Con*clude" (?), v. t. [imp.
& p. p. Concluded; p. pr. & vb.
n. Concluding.] [L. concludere,
conclusum; con- + claudere to shut. See
Close, v. t.] 1. To
shut up; to inclose. [Obs.]
The very person of Christ [was] concluded
within the grave.
2. To include; to comprehend; to shut up
together; to embrace. [Obs.]
For God hath concluded all in unbelief.
Rom. xi. 32.
The Scripture hath concluded all under
Gal. iii. 22.
3. To reach as an end of reasoning; to
infer, as from premises; to close, as an argument, by inferring;
-- sometimes followed by a dependent clause.
No man can conclude God's love or hatred to
any person by anything that befalls him.
Therefore we conclude that a man is
justified by faith.
Rom. iii. 28.
4. To make a final determination or
judgment concerning; to judge; to decide.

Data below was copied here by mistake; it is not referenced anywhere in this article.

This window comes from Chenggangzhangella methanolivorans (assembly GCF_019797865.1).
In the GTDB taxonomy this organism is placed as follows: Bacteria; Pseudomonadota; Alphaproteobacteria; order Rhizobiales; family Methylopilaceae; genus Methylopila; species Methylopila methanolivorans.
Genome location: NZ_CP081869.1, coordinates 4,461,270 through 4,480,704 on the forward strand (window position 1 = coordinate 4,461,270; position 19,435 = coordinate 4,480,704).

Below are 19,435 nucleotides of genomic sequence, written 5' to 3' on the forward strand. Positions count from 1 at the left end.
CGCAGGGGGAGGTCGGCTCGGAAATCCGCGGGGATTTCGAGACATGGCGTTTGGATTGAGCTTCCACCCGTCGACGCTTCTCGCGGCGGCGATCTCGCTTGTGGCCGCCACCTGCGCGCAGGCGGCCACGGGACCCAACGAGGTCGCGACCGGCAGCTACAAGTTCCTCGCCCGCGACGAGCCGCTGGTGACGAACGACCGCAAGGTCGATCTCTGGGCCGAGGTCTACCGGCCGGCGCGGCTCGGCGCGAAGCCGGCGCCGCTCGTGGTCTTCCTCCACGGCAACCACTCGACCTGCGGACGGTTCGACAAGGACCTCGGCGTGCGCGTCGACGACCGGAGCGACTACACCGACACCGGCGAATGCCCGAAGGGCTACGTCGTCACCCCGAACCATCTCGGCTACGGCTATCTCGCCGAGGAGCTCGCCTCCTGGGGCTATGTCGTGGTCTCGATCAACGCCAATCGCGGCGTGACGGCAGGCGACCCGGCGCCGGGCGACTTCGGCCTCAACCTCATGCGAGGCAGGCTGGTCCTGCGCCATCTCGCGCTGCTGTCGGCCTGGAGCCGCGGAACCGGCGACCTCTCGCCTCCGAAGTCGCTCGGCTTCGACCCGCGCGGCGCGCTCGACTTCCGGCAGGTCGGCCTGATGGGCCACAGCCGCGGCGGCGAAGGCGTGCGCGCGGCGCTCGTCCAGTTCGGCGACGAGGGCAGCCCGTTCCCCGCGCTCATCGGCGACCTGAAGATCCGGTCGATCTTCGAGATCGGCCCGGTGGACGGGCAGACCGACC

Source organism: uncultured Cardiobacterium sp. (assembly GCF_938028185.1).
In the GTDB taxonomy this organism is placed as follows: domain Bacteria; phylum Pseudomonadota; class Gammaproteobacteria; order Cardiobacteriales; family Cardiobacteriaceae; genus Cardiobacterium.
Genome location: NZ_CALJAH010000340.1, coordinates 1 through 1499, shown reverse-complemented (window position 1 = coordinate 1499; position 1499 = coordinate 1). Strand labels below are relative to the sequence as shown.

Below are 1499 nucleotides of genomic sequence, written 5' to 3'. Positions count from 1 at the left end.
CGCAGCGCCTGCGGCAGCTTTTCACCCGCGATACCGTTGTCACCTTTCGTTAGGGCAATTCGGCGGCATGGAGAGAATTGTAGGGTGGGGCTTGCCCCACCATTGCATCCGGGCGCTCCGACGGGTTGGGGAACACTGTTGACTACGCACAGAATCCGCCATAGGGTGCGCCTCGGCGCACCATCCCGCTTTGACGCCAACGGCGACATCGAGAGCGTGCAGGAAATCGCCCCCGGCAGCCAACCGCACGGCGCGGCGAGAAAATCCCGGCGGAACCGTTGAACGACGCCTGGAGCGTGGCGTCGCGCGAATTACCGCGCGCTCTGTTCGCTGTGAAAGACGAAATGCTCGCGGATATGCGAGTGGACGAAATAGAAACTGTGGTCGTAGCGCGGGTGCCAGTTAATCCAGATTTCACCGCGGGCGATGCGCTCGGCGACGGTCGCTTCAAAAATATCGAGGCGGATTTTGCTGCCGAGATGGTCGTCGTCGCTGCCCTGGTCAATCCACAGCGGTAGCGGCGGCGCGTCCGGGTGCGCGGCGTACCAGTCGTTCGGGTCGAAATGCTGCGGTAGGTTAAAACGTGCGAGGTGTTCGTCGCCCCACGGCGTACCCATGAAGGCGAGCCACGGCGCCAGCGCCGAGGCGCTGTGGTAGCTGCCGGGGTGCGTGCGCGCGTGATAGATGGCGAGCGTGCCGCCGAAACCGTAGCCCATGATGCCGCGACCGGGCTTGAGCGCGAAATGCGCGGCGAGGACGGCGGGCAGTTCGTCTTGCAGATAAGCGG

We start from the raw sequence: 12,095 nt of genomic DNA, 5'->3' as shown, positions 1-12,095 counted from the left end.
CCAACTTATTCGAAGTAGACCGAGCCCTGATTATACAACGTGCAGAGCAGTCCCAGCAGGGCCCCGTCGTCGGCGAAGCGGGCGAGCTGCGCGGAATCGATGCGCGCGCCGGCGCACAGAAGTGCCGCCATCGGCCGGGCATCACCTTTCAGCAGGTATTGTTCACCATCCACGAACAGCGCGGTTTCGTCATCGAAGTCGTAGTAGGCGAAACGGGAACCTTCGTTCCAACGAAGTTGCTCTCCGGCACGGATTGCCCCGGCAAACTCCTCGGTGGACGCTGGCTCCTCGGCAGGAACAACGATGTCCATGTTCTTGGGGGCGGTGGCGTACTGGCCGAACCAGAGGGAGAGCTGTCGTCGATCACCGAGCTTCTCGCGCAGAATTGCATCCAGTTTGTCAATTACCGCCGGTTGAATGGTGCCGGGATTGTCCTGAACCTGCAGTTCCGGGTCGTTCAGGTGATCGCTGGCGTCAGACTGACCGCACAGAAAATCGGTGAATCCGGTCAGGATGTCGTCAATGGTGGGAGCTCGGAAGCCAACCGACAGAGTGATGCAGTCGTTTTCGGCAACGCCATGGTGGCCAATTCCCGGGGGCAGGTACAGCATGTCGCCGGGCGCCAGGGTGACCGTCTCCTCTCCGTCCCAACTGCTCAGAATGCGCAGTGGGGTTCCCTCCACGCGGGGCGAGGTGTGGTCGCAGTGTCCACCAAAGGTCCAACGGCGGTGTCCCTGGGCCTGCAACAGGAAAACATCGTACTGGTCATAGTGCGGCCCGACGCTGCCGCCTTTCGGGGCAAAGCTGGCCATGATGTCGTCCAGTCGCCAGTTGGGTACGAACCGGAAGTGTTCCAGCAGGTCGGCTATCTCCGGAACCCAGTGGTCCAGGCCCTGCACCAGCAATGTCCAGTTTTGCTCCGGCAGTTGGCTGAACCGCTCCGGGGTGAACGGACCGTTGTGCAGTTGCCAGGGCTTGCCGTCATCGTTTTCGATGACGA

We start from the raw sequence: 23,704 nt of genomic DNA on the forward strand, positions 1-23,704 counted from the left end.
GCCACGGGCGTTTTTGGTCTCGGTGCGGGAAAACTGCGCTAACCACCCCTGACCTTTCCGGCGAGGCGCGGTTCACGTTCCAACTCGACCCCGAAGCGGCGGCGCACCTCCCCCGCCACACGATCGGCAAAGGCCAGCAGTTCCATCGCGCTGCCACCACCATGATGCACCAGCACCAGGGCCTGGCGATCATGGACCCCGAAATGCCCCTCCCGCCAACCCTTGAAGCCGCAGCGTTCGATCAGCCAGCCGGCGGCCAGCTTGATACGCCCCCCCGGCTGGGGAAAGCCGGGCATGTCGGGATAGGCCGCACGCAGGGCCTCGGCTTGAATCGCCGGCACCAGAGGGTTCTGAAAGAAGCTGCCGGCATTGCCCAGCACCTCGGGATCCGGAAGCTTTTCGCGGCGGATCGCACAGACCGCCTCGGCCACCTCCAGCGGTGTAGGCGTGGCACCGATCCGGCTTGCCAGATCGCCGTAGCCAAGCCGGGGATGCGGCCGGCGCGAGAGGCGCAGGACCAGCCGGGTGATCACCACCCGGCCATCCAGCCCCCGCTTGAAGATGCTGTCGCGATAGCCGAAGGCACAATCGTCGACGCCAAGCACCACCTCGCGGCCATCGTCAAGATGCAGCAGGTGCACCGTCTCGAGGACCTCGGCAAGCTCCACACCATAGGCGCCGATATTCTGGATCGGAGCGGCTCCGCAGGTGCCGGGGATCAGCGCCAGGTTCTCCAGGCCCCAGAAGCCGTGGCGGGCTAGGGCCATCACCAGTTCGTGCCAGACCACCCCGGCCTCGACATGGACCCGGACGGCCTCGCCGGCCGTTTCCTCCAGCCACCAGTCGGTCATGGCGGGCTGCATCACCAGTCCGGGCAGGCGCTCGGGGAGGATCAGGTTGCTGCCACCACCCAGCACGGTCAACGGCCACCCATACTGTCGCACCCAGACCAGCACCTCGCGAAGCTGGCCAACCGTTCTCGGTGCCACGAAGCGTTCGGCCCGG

But no frail man, however great or high,
Can be concluded blest before he die.
Is it concluded he shall be protector?
5. To bring to an end; to close; to
I will conclude this part with the speech
of a counselor of state.
6. To bring about as a result; to effect;
to make; as, to conclude a bargain. "If we
conclude a peace." Shak.
7. To shut off; to restrain; to limit; to
estop; to bar; -- generally in the passive; as, the defendant is
concluded by his own plea; a judgment concludes the
introduction of further evidence argument.
If therefore they will appeal to revelation for
their creation they must be concluded by it.
Sir M. Hale.
Syn. -- To infer; decide; determine; settle; close;
finish; terminate; end.
Con*clude", v. i.
1. To come to a termination; to make an end;
to close; to end; to terminate.
A train of lies,
That, made in lust, conclude in perjuries.
And, to conclude,
The victory fell on us.
2. To form a final judgment; to reach a
Can we conclude upon Luther's
Conclude and be agreed.